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Title page for ETD etd-11132017-102812


Type of Document Dissertation
Author Plassard, Andrew John
Author's Email Address Andrew.J.Plassard@vanderbilt.edu
URN etd-11132017-102812
Title Sequence-Aware and Advanced Biomarker Calculation Improves Statistical Inference in Image Processing of Parkinson’s Disease
Degree PhD
Department Computer Science
Advisory Committee
Advisor Name Title
Bennett A Landman Committee Chair
Aniruddha S Gokhale Committee Member
Benoit M Dawant Committee Member
Daniel O Claassen Committee Member
Maureen K McHugo Committee Member
Keywords
  • Medical Image Segmentation
  • Parkinson's disease
Date of Defense 2017-08-25
Availability unrestricted
Abstract
Improved segmentation of magnetic resonance imaging is necessary to provide quantitative and anatomical information for current and future radiological understanding of Parkinson’s disease and progression. Image segmentation is a common task, accomplished by a family of approaches, for calculation of volumetric and structural biomarkers in medical images. In Parkinson’s there is a focus on understanding subcortical grey matter, in particular as localization for deep brain stimulation surgery. In this work, we propose the following contributions on the multi-atlas segmentation framework.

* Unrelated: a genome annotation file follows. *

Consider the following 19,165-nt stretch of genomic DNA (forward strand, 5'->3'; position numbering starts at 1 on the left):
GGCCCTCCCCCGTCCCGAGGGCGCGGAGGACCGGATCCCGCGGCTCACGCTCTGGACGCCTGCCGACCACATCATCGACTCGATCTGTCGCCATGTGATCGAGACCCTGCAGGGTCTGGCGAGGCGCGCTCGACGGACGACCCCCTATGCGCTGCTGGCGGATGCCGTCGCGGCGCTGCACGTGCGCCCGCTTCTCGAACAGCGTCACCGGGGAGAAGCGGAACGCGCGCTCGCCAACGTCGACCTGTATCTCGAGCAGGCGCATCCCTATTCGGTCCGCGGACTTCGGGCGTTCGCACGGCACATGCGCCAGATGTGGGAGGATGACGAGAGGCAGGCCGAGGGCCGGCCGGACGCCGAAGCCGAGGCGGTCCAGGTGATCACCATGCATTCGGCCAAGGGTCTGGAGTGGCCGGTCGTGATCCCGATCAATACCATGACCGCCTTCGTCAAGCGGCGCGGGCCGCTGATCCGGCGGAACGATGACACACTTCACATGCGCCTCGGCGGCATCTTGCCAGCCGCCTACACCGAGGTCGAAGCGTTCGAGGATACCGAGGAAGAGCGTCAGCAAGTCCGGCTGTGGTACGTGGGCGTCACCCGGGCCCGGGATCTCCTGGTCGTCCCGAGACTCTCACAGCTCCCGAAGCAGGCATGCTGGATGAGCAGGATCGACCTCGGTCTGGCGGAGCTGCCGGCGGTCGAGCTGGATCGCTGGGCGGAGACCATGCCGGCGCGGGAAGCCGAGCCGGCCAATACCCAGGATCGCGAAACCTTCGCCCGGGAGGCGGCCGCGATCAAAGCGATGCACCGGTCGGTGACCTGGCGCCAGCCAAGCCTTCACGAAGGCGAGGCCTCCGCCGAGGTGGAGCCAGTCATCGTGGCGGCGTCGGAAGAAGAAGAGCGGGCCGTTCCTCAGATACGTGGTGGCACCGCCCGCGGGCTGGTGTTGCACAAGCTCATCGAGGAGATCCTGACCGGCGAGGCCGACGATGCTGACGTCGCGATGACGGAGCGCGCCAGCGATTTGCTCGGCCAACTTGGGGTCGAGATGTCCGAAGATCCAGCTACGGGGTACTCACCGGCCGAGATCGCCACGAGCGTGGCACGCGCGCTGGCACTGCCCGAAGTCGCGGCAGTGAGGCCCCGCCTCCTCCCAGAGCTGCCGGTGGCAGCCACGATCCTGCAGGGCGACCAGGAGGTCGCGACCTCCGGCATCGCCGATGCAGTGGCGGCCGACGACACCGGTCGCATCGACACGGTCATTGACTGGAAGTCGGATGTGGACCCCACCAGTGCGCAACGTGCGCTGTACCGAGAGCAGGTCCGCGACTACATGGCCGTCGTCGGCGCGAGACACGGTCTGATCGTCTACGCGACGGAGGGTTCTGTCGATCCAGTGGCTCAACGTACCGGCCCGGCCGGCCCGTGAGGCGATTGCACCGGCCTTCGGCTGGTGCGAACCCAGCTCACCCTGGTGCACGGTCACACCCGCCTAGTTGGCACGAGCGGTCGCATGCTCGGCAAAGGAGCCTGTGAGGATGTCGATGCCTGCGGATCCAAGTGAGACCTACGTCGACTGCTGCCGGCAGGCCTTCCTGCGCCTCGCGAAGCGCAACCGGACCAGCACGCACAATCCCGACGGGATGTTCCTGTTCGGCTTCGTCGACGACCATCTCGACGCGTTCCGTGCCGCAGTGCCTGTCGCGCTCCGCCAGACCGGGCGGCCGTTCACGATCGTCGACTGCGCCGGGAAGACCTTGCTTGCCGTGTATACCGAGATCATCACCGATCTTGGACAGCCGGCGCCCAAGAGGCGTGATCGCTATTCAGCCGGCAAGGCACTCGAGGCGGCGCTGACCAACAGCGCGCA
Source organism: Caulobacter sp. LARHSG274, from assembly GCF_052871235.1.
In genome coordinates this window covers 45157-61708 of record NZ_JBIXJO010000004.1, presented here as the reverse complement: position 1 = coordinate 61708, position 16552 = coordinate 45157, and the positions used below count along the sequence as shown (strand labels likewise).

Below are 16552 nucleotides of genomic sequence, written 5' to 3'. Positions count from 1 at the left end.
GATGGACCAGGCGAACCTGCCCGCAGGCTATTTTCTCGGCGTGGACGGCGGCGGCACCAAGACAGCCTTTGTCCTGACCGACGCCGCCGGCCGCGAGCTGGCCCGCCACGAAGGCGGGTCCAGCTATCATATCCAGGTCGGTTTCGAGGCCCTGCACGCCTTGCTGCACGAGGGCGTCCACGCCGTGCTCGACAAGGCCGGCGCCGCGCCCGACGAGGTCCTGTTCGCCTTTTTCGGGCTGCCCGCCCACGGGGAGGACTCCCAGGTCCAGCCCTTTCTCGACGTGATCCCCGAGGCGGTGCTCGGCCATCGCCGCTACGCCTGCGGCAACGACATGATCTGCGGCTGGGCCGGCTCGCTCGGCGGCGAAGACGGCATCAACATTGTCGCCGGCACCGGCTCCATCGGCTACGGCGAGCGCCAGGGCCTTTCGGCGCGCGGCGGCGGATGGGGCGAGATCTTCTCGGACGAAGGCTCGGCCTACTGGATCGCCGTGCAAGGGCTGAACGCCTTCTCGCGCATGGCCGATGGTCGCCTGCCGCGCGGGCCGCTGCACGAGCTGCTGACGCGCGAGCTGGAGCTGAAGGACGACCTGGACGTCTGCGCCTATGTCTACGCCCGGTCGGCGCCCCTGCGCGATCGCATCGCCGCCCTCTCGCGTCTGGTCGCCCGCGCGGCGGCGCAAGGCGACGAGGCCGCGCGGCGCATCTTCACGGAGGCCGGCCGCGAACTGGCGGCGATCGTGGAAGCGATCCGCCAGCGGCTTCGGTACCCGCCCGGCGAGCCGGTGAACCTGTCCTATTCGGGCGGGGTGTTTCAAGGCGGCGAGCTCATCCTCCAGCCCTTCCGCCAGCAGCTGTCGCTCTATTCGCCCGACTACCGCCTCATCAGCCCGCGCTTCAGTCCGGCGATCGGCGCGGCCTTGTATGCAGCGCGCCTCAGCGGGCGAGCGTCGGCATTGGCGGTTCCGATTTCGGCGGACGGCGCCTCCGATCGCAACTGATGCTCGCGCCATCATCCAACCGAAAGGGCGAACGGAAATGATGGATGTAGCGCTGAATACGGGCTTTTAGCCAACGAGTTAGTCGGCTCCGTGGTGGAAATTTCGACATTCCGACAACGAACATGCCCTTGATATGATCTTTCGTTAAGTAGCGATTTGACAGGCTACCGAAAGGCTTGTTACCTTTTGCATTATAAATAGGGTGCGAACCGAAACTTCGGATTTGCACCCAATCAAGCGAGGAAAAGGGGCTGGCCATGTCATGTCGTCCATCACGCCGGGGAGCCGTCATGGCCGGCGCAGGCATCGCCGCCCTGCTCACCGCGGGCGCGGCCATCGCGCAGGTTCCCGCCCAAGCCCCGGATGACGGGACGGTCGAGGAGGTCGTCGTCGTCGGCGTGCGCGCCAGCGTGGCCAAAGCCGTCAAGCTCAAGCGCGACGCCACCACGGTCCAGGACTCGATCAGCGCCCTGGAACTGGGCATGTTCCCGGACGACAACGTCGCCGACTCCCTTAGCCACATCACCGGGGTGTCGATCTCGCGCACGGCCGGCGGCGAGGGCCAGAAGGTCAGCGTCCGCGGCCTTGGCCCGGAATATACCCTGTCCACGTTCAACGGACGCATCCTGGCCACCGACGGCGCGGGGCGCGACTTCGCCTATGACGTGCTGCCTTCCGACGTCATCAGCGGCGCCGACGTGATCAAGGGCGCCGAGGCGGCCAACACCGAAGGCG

First, we propose an expansion of the statistical label fusion generative models to incorporate atlases of multiple labeling protocols. Second, we propose a multi-atlas segmentation framework to account for variability in imaging sequences. Third, we present a segmentation approach for efficient segmentation of the hippocampus and amygdala in the presence of a large atlas population. Fourth, we present a segmentation approach for automated segmentation of anatomical structures with highly variable anatomies, in particular the cerebellar lobules. Fifth, we present an evaluation of multi-modal segmentation of the subcortical grey matter. Sixth, we present an improved approach for assessment of segmentation accuracy and determination of the number of atlases needed for a given segmentation task.

Together, this work expands and characterizes multi-atlas segmentation for use in Parkinson’s disease. These contributions improve our understanding of segmentation with varying labeling protocols and imaging sequences, our methods for evaluating segmentation results, and our methods for segmenting particular structures of interest.

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